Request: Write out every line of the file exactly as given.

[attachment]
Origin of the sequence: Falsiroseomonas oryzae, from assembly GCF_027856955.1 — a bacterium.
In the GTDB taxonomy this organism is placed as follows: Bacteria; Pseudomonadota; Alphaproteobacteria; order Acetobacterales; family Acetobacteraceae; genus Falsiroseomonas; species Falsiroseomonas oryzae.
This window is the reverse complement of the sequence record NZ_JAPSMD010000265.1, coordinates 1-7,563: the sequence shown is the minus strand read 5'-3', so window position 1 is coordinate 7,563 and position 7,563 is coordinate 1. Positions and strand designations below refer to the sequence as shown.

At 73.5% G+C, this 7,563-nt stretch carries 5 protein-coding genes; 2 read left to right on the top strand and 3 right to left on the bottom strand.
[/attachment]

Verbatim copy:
Origin of the sequence: Falsiroseomonas oryzae, from assembly GCF_027856955.1 — a bacterium.
In the GTDB taxonomy this organism is placed as follows: Bacteria; Pseudomonadota; Alphaproteobacteria; order Acetobacterales; family Acetobacteraceae; genus Falsiroseomonas; species Falsiroseomonas oryzae.
This window is the reverse complement of the sequence record NZ_JAPSMD010000265.1, coordinates 1-7,563: the sequence shown is the minus strand read 5'-3', so window position 1 is coordinate 7,563 and position 7,563 is coordinate 1. Positions and strand designations below refer to the sequence as shown.

At 73.5% G+C, this 7,563-nt stretch carries 5 protein-coding genes; 2 read left to right on the top strand and 3 right to left on the bottom strand.